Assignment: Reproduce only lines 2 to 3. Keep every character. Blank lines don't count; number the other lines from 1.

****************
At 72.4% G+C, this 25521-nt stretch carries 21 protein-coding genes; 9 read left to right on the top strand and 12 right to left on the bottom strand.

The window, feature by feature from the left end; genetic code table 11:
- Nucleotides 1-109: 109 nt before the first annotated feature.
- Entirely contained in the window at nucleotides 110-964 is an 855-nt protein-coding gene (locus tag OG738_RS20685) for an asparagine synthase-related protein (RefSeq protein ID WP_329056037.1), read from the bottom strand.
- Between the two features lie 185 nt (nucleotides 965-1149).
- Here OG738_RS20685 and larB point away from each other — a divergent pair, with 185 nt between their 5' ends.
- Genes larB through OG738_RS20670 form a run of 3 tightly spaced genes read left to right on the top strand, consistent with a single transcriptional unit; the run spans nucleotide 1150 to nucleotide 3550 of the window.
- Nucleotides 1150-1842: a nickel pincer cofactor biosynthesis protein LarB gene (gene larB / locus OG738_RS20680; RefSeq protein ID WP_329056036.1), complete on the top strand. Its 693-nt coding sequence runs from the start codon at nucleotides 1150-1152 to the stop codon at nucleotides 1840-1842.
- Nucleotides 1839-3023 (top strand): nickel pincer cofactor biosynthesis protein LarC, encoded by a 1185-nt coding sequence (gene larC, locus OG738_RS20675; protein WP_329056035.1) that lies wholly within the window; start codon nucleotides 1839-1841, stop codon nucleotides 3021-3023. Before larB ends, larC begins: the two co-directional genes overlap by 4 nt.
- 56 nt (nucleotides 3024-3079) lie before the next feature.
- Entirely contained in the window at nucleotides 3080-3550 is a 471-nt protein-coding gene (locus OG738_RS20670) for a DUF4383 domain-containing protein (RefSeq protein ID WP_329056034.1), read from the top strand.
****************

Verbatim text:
The window, feature by feature from the left end; genetic code table 11:
- Nucleotides 1-109: 109 nt before the first annotated feature.